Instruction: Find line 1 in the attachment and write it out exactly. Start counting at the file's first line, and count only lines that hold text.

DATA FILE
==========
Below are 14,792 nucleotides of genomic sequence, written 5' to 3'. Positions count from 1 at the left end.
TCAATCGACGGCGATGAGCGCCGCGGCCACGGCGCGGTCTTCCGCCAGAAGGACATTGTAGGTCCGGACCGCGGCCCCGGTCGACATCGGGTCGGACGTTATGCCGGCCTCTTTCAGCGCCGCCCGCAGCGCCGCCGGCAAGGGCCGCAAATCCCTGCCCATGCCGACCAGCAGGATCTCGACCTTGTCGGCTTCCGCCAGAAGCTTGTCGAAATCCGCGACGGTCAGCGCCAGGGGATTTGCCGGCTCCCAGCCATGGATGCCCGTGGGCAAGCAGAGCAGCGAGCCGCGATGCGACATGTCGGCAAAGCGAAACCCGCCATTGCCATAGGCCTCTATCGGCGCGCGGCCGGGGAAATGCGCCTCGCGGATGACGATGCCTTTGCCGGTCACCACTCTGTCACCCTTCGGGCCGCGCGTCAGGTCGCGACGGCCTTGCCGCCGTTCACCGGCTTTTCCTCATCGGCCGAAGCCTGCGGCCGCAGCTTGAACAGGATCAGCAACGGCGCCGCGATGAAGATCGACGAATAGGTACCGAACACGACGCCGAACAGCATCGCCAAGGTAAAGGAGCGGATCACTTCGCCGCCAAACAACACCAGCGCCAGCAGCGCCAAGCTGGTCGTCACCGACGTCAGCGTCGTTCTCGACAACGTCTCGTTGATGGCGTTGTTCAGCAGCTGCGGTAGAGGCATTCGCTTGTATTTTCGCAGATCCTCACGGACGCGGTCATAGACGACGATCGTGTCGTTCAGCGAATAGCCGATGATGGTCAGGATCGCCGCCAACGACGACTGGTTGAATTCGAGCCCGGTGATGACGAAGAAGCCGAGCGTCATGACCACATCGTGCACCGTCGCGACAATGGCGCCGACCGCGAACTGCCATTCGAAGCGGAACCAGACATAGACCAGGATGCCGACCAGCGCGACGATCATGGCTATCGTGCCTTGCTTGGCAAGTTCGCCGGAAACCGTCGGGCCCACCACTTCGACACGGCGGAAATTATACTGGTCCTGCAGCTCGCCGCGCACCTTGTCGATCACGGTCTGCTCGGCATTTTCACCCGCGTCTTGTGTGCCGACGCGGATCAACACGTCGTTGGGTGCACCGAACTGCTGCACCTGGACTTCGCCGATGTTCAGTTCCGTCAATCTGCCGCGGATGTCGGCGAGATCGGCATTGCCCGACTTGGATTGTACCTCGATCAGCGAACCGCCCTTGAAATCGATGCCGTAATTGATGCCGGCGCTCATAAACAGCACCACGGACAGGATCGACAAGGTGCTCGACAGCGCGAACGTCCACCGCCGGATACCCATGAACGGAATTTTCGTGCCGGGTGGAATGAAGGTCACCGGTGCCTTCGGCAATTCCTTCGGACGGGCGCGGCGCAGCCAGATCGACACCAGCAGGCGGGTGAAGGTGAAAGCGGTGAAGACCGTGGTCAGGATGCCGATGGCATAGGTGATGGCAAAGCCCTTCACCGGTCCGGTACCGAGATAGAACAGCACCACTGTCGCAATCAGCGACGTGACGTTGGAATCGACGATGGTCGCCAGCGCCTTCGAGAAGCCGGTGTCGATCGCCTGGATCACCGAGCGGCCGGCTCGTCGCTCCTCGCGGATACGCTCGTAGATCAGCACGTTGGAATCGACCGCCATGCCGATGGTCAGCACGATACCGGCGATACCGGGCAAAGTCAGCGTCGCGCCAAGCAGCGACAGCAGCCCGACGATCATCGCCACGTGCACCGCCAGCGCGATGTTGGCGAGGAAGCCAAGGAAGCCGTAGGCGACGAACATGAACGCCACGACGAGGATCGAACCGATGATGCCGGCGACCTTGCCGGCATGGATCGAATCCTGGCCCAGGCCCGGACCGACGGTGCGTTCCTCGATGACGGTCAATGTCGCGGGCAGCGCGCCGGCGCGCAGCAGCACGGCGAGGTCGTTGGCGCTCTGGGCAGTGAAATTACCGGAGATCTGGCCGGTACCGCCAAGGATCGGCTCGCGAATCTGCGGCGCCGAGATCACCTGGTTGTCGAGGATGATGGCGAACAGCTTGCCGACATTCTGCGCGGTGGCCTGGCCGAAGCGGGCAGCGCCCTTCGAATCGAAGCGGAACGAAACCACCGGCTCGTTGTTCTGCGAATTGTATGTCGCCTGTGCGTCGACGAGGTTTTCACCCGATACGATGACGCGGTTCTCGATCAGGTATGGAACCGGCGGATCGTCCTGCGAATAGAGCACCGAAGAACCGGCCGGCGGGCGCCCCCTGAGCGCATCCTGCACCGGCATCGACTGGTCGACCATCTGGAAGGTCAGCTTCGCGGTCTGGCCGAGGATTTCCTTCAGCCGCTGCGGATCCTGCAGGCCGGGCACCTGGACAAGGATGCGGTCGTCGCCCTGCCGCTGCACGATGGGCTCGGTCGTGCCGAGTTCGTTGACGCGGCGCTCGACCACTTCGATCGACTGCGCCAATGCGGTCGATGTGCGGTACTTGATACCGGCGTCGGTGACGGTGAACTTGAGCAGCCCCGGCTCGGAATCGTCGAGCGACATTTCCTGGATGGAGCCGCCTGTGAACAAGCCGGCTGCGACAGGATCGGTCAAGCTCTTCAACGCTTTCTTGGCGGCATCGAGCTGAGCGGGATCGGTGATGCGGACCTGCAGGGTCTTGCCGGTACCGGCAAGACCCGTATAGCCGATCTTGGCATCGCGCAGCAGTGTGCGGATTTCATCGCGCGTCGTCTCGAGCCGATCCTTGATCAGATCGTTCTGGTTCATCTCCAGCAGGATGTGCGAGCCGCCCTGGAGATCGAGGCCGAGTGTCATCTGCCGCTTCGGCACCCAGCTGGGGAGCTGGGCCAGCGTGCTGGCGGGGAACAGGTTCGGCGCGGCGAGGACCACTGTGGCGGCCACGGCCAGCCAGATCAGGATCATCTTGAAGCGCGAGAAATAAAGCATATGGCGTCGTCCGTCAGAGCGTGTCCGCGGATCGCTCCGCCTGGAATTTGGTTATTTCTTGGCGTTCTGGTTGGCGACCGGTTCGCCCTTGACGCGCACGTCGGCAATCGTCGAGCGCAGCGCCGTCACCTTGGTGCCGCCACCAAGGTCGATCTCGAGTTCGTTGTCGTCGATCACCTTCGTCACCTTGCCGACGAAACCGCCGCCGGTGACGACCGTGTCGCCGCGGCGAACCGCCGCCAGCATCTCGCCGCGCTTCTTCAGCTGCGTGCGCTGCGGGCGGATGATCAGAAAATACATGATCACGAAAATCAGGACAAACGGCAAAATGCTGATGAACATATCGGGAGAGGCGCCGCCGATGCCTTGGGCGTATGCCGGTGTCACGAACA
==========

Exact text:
Below are 14,792 nucleotides of genomic sequence, written 5' to 3'. Positions count from 1 at the left end.